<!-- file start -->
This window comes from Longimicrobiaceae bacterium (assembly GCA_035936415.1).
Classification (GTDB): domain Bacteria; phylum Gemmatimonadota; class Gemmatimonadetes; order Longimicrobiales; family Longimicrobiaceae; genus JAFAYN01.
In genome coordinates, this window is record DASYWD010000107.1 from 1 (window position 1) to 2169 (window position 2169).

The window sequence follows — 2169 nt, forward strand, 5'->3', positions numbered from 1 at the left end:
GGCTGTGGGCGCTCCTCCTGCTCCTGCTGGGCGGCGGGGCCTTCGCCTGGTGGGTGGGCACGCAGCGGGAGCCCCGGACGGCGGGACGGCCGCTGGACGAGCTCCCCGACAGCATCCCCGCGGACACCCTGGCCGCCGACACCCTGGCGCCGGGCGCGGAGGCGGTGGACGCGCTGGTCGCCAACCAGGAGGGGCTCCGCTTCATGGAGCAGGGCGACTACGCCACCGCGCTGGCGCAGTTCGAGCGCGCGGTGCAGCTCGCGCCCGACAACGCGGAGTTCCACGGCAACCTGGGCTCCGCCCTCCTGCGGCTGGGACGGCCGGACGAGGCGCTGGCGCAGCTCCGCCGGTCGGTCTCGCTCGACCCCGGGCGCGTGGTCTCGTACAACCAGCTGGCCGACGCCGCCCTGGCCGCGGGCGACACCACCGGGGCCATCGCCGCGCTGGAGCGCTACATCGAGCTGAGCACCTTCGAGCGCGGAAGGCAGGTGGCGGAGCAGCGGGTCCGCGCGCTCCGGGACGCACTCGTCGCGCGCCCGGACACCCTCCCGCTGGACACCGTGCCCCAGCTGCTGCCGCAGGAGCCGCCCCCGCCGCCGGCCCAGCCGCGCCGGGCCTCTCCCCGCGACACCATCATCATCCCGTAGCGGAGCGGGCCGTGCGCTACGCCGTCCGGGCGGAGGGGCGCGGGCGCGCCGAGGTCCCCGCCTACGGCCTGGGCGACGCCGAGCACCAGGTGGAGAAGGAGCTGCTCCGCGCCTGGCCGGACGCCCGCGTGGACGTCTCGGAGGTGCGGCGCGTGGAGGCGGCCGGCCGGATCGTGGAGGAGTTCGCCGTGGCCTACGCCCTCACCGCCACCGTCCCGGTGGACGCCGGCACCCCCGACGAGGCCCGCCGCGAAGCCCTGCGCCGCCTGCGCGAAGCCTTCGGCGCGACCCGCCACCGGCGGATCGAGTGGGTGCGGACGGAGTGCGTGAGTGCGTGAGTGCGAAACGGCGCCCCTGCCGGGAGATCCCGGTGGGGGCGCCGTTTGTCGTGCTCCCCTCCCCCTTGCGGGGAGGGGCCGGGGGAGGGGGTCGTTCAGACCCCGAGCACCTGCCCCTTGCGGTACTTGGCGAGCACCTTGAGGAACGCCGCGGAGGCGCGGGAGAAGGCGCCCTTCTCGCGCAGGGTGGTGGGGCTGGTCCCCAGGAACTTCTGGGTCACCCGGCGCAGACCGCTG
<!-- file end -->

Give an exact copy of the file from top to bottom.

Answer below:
This window comes from Longimicrobiaceae bacterium (assembly GCA_035936415.1).
Classification (GTDB): domain Bacteria; phylum Gemmatimonadota; class Gemmatimonadetes; order Longimicrobiales; family Longimicrobiaceae; genus JAFAYN01.
In genome coordinates, this window is record DASYWD010000107.1 from 1 (window position 1) to 2169 (window position 2169).

The window sequence follows — 2169 nt, forward strand, 5'->3', positions numbered from 1 at the left end:
GGCTGTGGGCGCTCCTCCTGCTCCTGCTGGGCGGCGGGGCCTTCGCCTGGTGGGTGGGCACGCAGCGGGAGCCCCGGACGGCGGGACGGCCGCTGGACGAGCTCCCCGACAGCATCCCCGCGGACACCCTGGCCGCCGACACCCTGGCGCCGGGCGCGGAGGCGGTGGACGCGCTGGTCGCCAACCAGGAGGGGCTCCGCTTCATGGAGCAGGGCGACTACGCCACCGCGCTGGCGCAGTTCGAGCGCGCGGTGCAGCTCGCGCCCGACAACGCGGAGTTCCACGGCAACCTGGGCTCCGCCCTCCTGCGGCTGGGACGGCCGGACGAGGCGCTGGCGCAGCTCCGCCGGTCGGTCTCGCTCGACCCCGGGCGCGTGGTCTCGTACAACCAGCTGGCCGACGCCGCCCTGGCCGCGGGCGACACCACCGGGGCCATCGCCGCGCTGGAGCGCTACATCGAGCTGAGCACCTTCGAGCGCGGAAGGCAGGTGGCGGAGCAGCGGGTCCGCGCGCTCCGGGACGCACTCGTCGCGCGCCCGGACACCCTCCCGCTGGACACCGTGCCCCAGCTGCTGCCGCAGGAGCCGCCCCCGCCGCCGGCCCAGCCGCGCCGGGCCTCTCCCCGCGACACCATCATCATCCCGTAGCGGAGCGGGCCGTGCGCTACGCCGTCCGGGCGGAGGGGCGCGGGCGCGCCGAGGTCCCCGCCTACGGCCTGGGCGACGCCGAGCACCAGGTGGAGAAGGAGCTGCTCCGCGCCTGGCCGGACGCCCGCGTGGACGTCTCGGAGGTGCGGCGCGTGGAGGCGGCCGGCCGGATCGTGGAGGAGTTCGCCGTGGCCTACGCCCTCACCGCCACCGTCCCGGTGGACGCCGGCACCCCCGACGAGGCCCGCCGCGAAGCCCTGCGCCGCCTGCGCGAAGCCTTCGGCGCGACCCGCCACCGGCGGATCGAGTGGGTGCGGACGGAGTGCGTGAGTGCGTGAGTGCGAAACGGCGCCCCTGCCGGGAGATCCCGGTGGGGGCGCCGTTTGTCGTGCTCCCCTCCCCCTTGCGGGGAGGGGCCGGGGGAGGGGGTCGTTCAGACCCCGAGCACCTGCCCCTTGCGGTACTTGGCGAGCACCTTGAGGAACGCCGCGGAGGCGCGGGAGAAGGCGCCCTTCTCGCGCAGGGTGGTGGGGCTGGTCCCCAGGAACTTCTGGGTCACCCGGCGCAGACCGCTG